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CARNIVOROUS PLANT

CARNIVOROUS PLANT

These plants feed upon insects. They cannot prey upon large animals and human beings. Insectivorous plants can be categorized into two broad categories:

  1. Active type: These insectivorous plants close their leaves and trap insects the moment they land on them.
  2. Passive type: These insectivorous plants possess a pitfall mechanism. For instance, a pitcher-like structure which facilitates the fall of insect from the outer to inner part of the plant, where it is digested.

Why Do Insectivorous Plants Feed on Insects?

In these plants, the energy produced due to photosynthesis is not sufficient. These plants grow in soils with deficient nutrients or in soils which are acidic in nature. Acidic soils are formed due to anaerobic (lack of oxygen) conditions which facilitate partial decomposition of organic matter. Partially decomposed organic matter transforms into acid. Most of the microorganisms that are required for the complete decomposition of organic matter cannot survive in poorly oxygenated conditions.

PARTS OF A TREE

Various parts of a tree are listed below:

Roots

Roots usually grow under the surface of the earth. They absorb water and nutrients from the soil. Water and nutrients are transported to other parts of the plant or are stored within the roots.

Crown

Crown is made up of leaves and branches. It constitutes the top of a tree. The crown provides shade to the roots, collects sunlight for photosynthesis and allows the tree to release extra water in the atmosphere, through transpiration, to manage temperature.

Leaves

Leaves of a plant contain a green-coloured pigment called chlorophyll. Leaves are the food factories of a plant. The food produced in the plant leaves is either used by the various parts of a plant or is stored in branches, trunk and roots.                    CARNIVOROUS PLANT

Branches and Trunk

Branches and trunk enable the transfer of water, nutrients, sugar (carbohydrates) and provide storage for extra sugar. Trunk can be further divided into various parts.

Various parts of a trunk are listed below:

Rings:

  • Inside the trunk of a plant, there are a number of rings. Roughly with the passage of each year, a new ring is added. So, it is referred to as the annual ring.
  • Rings help in determining the age of a tree (dendrochronology).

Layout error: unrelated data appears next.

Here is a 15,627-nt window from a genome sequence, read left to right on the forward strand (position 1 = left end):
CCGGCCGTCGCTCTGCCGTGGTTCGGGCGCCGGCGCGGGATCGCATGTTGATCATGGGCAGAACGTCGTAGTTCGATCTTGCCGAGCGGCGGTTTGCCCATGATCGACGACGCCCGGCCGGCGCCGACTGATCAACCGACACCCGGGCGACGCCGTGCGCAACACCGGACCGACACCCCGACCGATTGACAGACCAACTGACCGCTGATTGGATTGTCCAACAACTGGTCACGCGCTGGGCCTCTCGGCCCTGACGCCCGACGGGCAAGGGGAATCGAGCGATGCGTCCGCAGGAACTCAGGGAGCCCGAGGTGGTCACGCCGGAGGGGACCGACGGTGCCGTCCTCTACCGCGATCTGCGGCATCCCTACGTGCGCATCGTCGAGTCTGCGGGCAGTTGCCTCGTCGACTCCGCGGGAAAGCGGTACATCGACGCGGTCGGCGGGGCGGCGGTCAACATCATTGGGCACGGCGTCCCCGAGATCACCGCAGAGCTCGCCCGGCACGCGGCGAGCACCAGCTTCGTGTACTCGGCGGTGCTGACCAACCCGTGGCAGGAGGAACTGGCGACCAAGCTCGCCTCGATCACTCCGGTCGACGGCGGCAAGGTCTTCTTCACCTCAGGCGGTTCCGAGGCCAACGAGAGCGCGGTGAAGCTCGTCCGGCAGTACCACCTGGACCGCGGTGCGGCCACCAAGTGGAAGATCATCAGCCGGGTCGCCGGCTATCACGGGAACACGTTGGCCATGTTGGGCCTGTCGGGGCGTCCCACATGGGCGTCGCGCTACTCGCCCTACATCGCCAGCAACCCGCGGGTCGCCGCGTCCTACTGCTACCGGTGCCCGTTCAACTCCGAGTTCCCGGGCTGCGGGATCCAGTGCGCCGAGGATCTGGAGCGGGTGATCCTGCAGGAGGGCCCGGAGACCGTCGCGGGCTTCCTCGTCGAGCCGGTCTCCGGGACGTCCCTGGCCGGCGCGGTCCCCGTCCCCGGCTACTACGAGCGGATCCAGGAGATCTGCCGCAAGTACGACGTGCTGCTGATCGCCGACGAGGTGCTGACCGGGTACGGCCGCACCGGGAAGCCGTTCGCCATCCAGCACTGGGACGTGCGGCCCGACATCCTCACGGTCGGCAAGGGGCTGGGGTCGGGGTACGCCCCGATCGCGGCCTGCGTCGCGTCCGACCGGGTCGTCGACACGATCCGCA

• The size of the ring helps in determining the favourable climatic conditions.

Bark:

  • The outside layer of the trunk is called bark. It serves as a protective layer for the tree. Trees have inner bark and outer bark.                  CARNIVOROUS PLANT
  • The inner layer of the bark is made up of living cells and the outer layer is made up of dead cells. The inner layer is made up of phloem vessels.
  • The main job of the phloem vessels is to carry carbohydrates from the leaves to the rest of the tree.
  • The outer layer of the bark consists of dead cells and they store the waste of a plant. Certain useful products such as latex and scents can be obtained from the outer layer of a tree.

Cambium:

  • It is a thin layer of living cells present inside the bark.
  • It is the part of a tree, where new cells are formed, allowing the tree to increase in width.

Sapwood:

  • Sapwood consists of xylem vessels. The xylem vessels transport water and nutrients from the roots up to the leaves.                    CARNIVOROUS PLANT
  • It is the youngest wood of a tree. Over the years, sapwood dies and becomes heartwood.

Heartwood:

  • The heartwood is the dead sapwood at the centre of a trunk.
  • It is the hardest wood in a tree giving it strength. It is usually darker in colour than the sapwood.

Pith:

  • Pith is the tiny, dark spot made up of spongy living cells right at the centre of a trunk.
  • Essential nutrients are carried through the pith.
  • Its placement at the centre protects it from being damaged by insects, animals, etc.

ALSO READ : https://www.brainyias.com/ecology-basic/

Environment & Biodiversity

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